# beginner tutorial, control camera sin and cos

Why does the beginners tutorial on Controlling the camera (having it orbit around the panda) use sin and cos calculations. Wouldn’t it be clearer and easier to follow if a dummy node was parented to the panda (with a position of 0,0,0 relative to the panda) and then the base.camera would be parented to the dummy node with a position of 0,20,0 and then tell the camera to lookat the dummy node. Then rotate the dummy nodepath with dummyNP.setH(dummyNP.getH()+1) ?

It took me awhile to realize it when I started out, position and HPR is relative to the parent and is inherited from parent. It is easy to have an object ‘follow’ you. If you reparent a camera to the player and set its position to 0,-10,3 it will always be 10 units behind the player no matter if they turn or jump.

good question! I don’t know… write a simpler beginners tutorial?

Alot of the tutorials/demos are like this…another that pops to mind is using matrices to move Ralph.

Generally this seems to be the way to do things in a more basic engine (or directly directx/opengl) and not in an engine that could do it for you like panda3d.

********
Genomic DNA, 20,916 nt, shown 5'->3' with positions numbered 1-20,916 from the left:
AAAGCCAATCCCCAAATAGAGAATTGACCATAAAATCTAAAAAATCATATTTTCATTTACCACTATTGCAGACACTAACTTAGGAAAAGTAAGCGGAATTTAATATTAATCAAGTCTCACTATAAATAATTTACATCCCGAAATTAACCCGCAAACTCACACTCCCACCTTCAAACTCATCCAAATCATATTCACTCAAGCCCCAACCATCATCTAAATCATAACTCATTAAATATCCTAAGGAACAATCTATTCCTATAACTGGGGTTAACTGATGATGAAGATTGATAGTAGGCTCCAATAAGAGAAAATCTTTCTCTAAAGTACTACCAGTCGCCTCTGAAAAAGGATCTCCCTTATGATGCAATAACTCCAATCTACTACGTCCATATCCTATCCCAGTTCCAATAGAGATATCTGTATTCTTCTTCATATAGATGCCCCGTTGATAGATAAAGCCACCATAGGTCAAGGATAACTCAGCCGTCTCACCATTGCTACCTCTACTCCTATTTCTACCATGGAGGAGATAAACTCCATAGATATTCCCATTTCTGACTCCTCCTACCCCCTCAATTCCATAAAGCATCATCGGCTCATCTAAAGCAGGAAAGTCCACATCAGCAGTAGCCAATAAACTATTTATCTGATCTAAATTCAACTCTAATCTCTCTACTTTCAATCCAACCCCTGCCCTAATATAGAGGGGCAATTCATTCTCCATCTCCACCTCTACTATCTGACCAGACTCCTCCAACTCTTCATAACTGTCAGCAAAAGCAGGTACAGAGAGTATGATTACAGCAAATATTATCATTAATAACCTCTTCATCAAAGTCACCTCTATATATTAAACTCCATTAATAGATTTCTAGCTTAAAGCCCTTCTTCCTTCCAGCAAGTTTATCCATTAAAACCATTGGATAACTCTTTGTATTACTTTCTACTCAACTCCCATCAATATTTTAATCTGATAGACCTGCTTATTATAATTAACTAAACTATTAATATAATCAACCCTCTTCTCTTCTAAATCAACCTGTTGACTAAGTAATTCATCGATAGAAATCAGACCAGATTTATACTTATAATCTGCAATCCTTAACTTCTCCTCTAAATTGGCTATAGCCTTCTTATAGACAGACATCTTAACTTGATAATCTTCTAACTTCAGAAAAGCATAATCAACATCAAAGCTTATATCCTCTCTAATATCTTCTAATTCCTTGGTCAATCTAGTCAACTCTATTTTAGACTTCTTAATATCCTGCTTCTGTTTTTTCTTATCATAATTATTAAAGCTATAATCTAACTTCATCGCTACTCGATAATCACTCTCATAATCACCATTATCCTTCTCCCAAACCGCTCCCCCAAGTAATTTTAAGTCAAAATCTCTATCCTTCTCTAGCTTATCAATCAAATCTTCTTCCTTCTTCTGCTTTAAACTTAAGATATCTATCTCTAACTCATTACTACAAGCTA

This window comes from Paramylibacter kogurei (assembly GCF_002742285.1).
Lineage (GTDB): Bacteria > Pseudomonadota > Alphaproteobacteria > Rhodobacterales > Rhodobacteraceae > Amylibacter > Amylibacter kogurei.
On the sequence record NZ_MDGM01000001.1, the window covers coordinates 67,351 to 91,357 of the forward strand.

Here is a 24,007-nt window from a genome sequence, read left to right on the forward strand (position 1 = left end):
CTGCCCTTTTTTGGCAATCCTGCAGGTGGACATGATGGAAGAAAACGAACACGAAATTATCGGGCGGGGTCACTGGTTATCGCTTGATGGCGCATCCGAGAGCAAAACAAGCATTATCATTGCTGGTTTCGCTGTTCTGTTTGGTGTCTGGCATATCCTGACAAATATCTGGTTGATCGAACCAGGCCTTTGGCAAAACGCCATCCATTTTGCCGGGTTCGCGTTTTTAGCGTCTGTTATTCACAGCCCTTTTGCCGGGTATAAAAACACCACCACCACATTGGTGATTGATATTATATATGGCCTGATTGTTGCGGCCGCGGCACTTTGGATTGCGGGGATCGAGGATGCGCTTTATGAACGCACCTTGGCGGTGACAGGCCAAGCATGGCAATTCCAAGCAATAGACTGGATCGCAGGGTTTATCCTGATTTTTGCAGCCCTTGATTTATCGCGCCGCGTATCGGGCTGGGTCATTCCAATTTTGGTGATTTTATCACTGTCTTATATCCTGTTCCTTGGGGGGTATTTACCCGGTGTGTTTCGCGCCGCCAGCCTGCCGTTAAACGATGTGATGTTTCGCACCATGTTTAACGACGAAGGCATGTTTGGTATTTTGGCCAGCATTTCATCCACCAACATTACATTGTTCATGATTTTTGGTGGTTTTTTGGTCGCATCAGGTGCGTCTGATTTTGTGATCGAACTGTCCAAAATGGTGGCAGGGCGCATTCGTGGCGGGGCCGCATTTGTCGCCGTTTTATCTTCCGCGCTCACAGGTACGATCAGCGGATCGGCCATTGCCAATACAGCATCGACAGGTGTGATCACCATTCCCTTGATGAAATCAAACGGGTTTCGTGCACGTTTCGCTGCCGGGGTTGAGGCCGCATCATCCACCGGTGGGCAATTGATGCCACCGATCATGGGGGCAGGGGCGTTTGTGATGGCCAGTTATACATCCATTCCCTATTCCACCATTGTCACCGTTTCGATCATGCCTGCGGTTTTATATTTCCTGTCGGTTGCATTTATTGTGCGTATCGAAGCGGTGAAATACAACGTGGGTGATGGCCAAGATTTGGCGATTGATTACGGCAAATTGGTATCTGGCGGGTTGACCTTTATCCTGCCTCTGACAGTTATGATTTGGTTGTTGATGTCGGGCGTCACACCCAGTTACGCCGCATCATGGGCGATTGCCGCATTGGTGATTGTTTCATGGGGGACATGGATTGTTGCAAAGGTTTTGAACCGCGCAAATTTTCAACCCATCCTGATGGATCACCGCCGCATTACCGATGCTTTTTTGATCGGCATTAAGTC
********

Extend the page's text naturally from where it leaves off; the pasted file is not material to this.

This one, if looking at the problem from a mathematical perspective, is exactly the way to it. Same with the Ralph code…From a programming point of view there are “cheats” that could not apply to the real world but work marvelously in a game engine.

I think these happened simply because the person or persons who wrote these demos was already used to doing these sorts of things the “OpenGL way” and wasn’t aware that Panda provided a simpler way to do it.

I agree they should be updated to more effectively illustrate Panda’s preferred usage patterns. Would anyone like to volunteer for this task?

David

I’d be happy to if I could get a list of some sort of all the places that are un-panda like…All I can think of at the moment are the tutorial and the roaming ralph demo.